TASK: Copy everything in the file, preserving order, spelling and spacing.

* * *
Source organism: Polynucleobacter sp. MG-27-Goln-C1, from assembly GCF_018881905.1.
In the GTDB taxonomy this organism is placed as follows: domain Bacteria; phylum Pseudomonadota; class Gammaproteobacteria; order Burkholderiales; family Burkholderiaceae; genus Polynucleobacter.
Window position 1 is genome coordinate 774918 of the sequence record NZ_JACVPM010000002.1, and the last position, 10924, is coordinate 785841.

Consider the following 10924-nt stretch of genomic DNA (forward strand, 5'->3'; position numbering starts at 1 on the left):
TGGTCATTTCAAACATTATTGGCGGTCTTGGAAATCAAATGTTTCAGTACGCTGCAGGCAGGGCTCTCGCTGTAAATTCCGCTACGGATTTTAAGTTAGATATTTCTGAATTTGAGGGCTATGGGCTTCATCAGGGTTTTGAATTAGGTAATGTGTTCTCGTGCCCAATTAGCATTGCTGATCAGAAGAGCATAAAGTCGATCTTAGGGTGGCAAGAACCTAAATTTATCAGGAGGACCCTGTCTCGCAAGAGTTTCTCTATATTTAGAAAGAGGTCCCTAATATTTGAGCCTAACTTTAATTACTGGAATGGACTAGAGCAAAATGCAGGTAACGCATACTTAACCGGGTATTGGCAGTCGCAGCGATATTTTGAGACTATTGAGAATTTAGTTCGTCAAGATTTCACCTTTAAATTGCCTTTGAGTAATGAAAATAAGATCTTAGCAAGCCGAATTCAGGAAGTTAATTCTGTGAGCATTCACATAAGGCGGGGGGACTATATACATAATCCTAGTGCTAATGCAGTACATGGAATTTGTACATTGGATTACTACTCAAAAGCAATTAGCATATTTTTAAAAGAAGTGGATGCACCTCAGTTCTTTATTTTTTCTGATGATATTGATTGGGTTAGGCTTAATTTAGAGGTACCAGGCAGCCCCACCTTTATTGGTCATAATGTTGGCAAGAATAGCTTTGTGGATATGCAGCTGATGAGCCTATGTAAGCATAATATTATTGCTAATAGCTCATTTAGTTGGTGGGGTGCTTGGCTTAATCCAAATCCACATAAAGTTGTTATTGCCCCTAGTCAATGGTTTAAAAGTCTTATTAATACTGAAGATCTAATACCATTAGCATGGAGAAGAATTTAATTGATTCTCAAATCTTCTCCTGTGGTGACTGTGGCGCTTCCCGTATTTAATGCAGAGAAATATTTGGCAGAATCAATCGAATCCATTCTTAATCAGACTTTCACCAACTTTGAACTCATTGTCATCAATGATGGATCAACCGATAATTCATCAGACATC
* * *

Source organism: Polynucleobacter sp. MG-27-Goln-C1, from assembly GCF_018881905.1.
In the GTDB taxonomy this organism is placed as follows: domain Bacteria; phylum Pseudomonadota; class Gammaproteobacteria; order Burkholderiales; family Burkholderiaceae; genus Polynucleobacter.
Window position 1 is genome coordinate 774918 of the sequence record NZ_JACVPM010000002.1, and the last position, 10924, is coordinate 785841.

Consider the following 10924-nt stretch of genomic DNA (forward strand, 5'->3'; position numbering starts at 1 on the left):
TGGTCATTTCAAACATTATTGGCGGTCTTGGAAATCAAATGTTTCAGTACGCTGCAGGCAGGGCTCTCGCTGTAAATTCCGCTACGGATTTTAAGTTAGATATTTCTGAATTTGAGGGCTATGGGCTTCATCAGGGTTTTGAATTAGGTAATGTGTTCTCGTGCCCAATTAGCATTGCTGATCAGAAGAGCATAAAGTCGATCTTAGGGTGGCAAGAACCTAAATTTATCAGGAGGACCCTGTCTCGCAAGAGTTTCTCTATATTTAGAAAGAGGTCCCTAATATTTGAGCCTAACTTTAATTACTGGAATGGACTAGAGCAAAATGCAGGTAACGCATACTTAACCGGGTATTGGCAGTCGCAGCGATATTTTGAGACTATTGAGAATTTAGTTCGTCAAGATTTCACCTTTAAATTGCCTTTGAGTAATGAAAATAAGATCTTAGCAAGCCGAATTCAGGAAGTTAATTCTGTGAGCATTCACATAAGGCGGGGGGACTATATACATAATCCTAGTGCTAATGCAGTACATGGAATTTGTACATTGGATTACTACTCAAAAGCAATTAGCATATTTTTAAAAGAAGTGGATGCACCTCAGTTCTTTATTTTTTCTGATGATATTGATTGGGTTAGGCTTAATTTAGAGGTACCAGGCAGCCCCACCTTTATTGGTCATAATGTTGGCAAGAATAGCTTTGTGGATATGCAGCTGATGAGCCTATGTAAGCATAATATTATTGCTAATAGCTCATTTAGTTGGTGGGGTGCTTGGCTTAATCCAAATCCACATAAAGTTGTTATTGCCCCTAGTCAATGGTTTAAAAGTCTTATTAATACTGAAGATCTAATACCATTAGCATGGAGAAGAATTTAATTGATTCTCAAATCTTCTCCTGTGGTGACTGTGGCGCTTCCCGTATTTAATGCAGAGAAATATTTGGCAGAATCAATCGAATCCATTCTTAATCAGACTTTCACCAACTTTGAACTCATTGTCATCAATGATGGATCAACCGATAATTCATCAGACATC